When: Wednesday, October 16, 2019 at 11:30 am
Where: D'Iorio Hall, room 214
The cell surface of any living organism is covered by thick sugar layers (~140nm), called glycocalyx. Thus, any molecules, microorganisms, or cells first encounter the glycocalyx before they physically interact with the target molecules or cells. Many biological regulations are directly or indirectly regulated by the interaction between oligo (or poly)-saccharides in the glycocalyx and sugar-binding proteins, lectins. In this talk, I will talk about our journey to understand the role of a lectin, called galectin-3 or Mac-2 in infectious diseases and muscular dystrophy. In the first part, I will briefly talk on the role of galectin-3 in the early migration of neutrophils to the site of infection. In the second part, I would like to present our recent results suggesting that a monosaccharide, N-acetylglucosamine increases myogenesis and the force production of muscle of Duchenne muscular dystrophy by augmenting the interaction between galectin-3 and its oligosaccharide ligands. Our findings raise the exciting therapeutic possibility that N-acetylglucosamine might be used as a therapy to mitigate the progression of the muscular dystrophy.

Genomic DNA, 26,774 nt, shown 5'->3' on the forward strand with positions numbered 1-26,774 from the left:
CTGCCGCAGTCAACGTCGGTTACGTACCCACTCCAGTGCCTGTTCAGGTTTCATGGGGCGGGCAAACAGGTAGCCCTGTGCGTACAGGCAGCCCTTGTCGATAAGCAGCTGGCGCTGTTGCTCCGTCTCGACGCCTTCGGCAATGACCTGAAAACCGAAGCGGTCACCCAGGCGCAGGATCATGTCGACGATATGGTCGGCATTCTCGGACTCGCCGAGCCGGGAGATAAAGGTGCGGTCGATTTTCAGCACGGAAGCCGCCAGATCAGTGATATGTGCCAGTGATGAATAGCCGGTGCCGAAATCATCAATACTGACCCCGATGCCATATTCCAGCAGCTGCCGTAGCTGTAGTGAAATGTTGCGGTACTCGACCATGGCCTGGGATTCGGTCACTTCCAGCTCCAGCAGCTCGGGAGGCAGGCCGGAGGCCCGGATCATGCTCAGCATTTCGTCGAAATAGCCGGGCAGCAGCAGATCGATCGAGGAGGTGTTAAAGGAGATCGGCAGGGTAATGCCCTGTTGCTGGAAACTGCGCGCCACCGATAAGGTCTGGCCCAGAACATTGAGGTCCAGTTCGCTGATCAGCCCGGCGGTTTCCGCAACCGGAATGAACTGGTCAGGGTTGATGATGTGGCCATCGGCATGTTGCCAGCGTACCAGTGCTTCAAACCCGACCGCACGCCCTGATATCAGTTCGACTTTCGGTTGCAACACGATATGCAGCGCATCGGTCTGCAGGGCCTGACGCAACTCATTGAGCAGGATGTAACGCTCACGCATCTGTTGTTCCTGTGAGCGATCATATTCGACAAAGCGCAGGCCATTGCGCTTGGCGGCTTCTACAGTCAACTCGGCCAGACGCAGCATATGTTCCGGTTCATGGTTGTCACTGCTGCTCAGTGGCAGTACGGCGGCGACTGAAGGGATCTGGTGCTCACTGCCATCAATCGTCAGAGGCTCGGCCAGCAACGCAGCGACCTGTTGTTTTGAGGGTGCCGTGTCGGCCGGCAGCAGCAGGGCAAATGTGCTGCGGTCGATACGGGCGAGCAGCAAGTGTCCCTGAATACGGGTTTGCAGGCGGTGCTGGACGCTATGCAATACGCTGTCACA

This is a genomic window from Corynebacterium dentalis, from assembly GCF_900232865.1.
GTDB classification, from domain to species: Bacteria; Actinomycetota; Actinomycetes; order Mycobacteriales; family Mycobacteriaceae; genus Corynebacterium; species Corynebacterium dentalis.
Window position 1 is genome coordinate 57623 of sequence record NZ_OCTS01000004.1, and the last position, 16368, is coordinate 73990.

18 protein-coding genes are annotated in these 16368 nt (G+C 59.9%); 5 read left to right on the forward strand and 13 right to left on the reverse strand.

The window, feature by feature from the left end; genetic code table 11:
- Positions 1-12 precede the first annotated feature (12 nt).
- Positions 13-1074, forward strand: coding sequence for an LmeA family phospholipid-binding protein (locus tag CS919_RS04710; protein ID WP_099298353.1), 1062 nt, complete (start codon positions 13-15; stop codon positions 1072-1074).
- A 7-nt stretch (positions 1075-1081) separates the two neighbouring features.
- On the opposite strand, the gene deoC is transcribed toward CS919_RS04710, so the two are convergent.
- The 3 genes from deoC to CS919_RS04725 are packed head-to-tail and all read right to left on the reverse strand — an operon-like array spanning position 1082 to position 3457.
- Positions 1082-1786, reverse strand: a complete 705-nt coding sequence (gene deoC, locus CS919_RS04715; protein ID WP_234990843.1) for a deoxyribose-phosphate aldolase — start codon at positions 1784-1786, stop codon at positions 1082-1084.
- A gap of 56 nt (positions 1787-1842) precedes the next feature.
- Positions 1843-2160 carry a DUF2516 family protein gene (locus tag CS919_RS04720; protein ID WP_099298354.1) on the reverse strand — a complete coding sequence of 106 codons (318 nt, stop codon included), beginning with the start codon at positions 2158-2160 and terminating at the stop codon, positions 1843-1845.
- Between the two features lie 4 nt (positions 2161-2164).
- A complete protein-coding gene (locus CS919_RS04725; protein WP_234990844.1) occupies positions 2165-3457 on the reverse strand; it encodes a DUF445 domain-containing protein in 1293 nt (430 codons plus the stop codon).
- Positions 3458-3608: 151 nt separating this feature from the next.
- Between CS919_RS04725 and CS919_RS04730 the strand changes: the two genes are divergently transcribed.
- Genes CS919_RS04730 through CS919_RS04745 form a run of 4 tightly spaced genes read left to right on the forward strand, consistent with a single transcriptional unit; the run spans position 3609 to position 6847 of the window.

Prof. Sachiko Sato, Research Centres for Infectious Diseases, CRCHU de Québec, Faculty of Medicine, Université Laval, Canada
Graduated from Faculty of Pharmaceutical Science, Chiba University. After working in Nippon Hoffman-la-Roche Research Centre in Kamakura, she joined as postgraduate student in the laboratory of Dr. Akira Kobata, the Institute of Medical Science, the University of Tokyo, Japan in 1987. She also worked in the laboratory of Dr. R. Colin Hughes, MRC: National Institute for Medical Research in London, UK. She obtained her Ph. D. from the University of Tokyo in 1994. As postdoctoral fellow in the laboratory of Dr. Ron Kopito, Stanford University, she was involved in the work on cystic fibrosis that established the precedent that a genetic disease can be remediated by a chemical mean for the first time. This concept has been elaborated as “corrector” treatment for cystic fibrosis. After her post-doc training in Research Center for Infectious Diseases, Laval University, Quebec, Canada, she became principal investigator of the laboratory of glycobiology in this centre in 1999 and is full professor in the Department of Microbiology and Immunology, Faculty of Medicine, Laval University.